Metagenomic testing as a means of identifying the pathogens causing Hypertension
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Clin Res Hepatol Gastroenterol. 2017 Nov 1. pii: S2210-7401(17)30215-2. doi: 10.1016/j.clinre.2017.09.006. [Epub ahead of print]
Gut microbiota and hypertension: From pathogenesis to new therapeutic strategies.
Kang Y1, Cai Y2.
1Medical School, Kunming University of Science and Technology, Kunming 650500, Yunnan, China; Genetics and Pharmacogenomics Laboratory, Kunming University of Science and Technology, Kunming 650500, Yunnan, China. Electronic address: email@example.com.
2Medical School, Kunming University of Science and Technology, Kunming 650500, Yunnan, China; Pathogen biology Laboratory, Kunming University of Science and Technology, Kunming 650500, Yunnan, China.
Hypertension (HTN) has become a global public health concern and a major risk factor for cardiovascular, cerebrovascular, and kidney diseases. The complex interplay of genetic and environmental influences is important for the development of the disease. Accumulating evidence has illustrated the association of dysbiosis of gut microbiota with hypertension. Certain gut microbial strains may play either a pathogenic or a protective role in the development of hypertension. Oral probiotics can therefore represent a therapeutic approach for hypertension treatment. However, the relevant scientific work has only just begun, and the available data in this field remain limited. Fortunately, recent technological developments that permit identification of microbes and their products using culture-independent molecular detection techniques. In this review, we summarize the role of gut microbiota in hypertension progression, and probiotics in the treatment of hypertension.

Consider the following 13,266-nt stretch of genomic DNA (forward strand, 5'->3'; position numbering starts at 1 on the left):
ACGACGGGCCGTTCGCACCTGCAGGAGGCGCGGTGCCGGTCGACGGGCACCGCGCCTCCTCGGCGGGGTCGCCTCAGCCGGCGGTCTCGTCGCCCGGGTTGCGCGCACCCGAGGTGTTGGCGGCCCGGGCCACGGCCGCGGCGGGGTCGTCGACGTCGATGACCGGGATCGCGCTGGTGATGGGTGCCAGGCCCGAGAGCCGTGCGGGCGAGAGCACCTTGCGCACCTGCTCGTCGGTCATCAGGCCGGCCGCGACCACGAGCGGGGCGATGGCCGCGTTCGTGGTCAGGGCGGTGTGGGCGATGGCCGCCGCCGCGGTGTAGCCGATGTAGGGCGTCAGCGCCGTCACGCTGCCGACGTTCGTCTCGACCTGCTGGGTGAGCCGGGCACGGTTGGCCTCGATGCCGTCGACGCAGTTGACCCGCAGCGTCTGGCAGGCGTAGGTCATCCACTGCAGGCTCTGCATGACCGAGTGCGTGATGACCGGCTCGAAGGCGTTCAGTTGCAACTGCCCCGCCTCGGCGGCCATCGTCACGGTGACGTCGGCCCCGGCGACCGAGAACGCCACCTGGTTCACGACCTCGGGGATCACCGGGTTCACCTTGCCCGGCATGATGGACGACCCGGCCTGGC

Gut microbiota dysbiosis; Hypertension; Metabolic disorders; Metagenomics; Probiotic therapy
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OverloadsHeart failure and coronary heart disease